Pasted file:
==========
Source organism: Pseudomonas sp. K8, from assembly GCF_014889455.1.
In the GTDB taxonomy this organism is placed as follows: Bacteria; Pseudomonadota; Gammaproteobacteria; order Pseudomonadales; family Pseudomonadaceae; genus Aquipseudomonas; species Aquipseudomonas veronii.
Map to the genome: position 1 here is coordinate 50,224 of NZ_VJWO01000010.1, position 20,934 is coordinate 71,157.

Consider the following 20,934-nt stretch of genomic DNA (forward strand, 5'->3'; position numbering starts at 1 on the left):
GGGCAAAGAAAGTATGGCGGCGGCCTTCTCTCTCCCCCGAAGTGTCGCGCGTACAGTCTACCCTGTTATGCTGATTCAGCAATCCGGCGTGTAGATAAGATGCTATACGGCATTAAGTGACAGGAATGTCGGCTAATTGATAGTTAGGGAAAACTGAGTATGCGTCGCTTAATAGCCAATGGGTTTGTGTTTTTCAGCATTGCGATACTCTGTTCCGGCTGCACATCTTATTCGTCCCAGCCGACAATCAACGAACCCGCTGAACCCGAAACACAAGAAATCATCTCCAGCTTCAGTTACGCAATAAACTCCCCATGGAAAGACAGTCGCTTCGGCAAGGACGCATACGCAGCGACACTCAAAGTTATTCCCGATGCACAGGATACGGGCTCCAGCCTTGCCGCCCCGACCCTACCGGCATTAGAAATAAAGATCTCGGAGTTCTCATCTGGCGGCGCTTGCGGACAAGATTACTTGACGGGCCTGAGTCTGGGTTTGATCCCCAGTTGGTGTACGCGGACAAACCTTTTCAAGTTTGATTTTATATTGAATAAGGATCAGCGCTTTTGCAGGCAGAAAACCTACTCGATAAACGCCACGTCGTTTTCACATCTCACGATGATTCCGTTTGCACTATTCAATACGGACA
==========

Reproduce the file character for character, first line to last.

Source organism: Pseudomonas sp. K8, from assembly GCF_014889455.1.
In the GTDB taxonomy this organism is placed as follows: Bacteria; Pseudomonadota; Gammaproteobacteria; order Pseudomonadales; family Pseudomonadaceae; genus Aquipseudomonas; species Aquipseudomonas veronii.
Map to the genome: position 1 here is coordinate 50,224 of NZ_VJWO01000010.1, position 20,934 is coordinate 71,157.

Consider the following 20,934-nt stretch of genomic DNA (forward strand, 5'->3'; position numbering starts at 1 on the left):
GGGCAAAGAAAGTATGGCGGCGGCCTTCTCTCTCCCCCGAAGTGTCGCGCGTACAGTCTACCCTGTTATGCTGATTCAGCAATCCGGCGTGTAGATAAGATGCTATACGGCATTAAGTGACAGGAATGTCGGCTAATTGATAGTTAGGGAAAACTGAGTATGCGTCGCTTAATAGCCAATGGGTTTGTGTTTTTCAGCATTGCGATACTCTGTTCCGGCTGCACATCTTATTCGTCCCAGCCGACAATCAACGAACCCGCTGAACCCGAAACACAAGAAATCATCTCCAGCTTCAGTTACGCAATAAACTCCCCATGGAAAGACAGTCGCTTCGGCAAGGACGCATACGCAGCGACACTCAAAGTTATTCCCGATGCACAGGATACGGGCTCCAGCCTTGCCGCCCCGACCCTACCGGCATTAGAAATAAAGATCTCGGAGTTCTCATCTGGCGGCGCTTGCGGACAAGATTACTTGACGGGCCTGAGTCTGGGTTTGATCCCCAGTTGGTGTACGCGGACAAACCTTTTCAAGTTTGATTTTATATTGAATAAGGATCAGCGCTTTTGCAGGCAGAAAACCTACTCGATAAACGCCACGTCGTTTTCACATCTCACGATGATTCCGTTTGCACTATTCAATACGGACA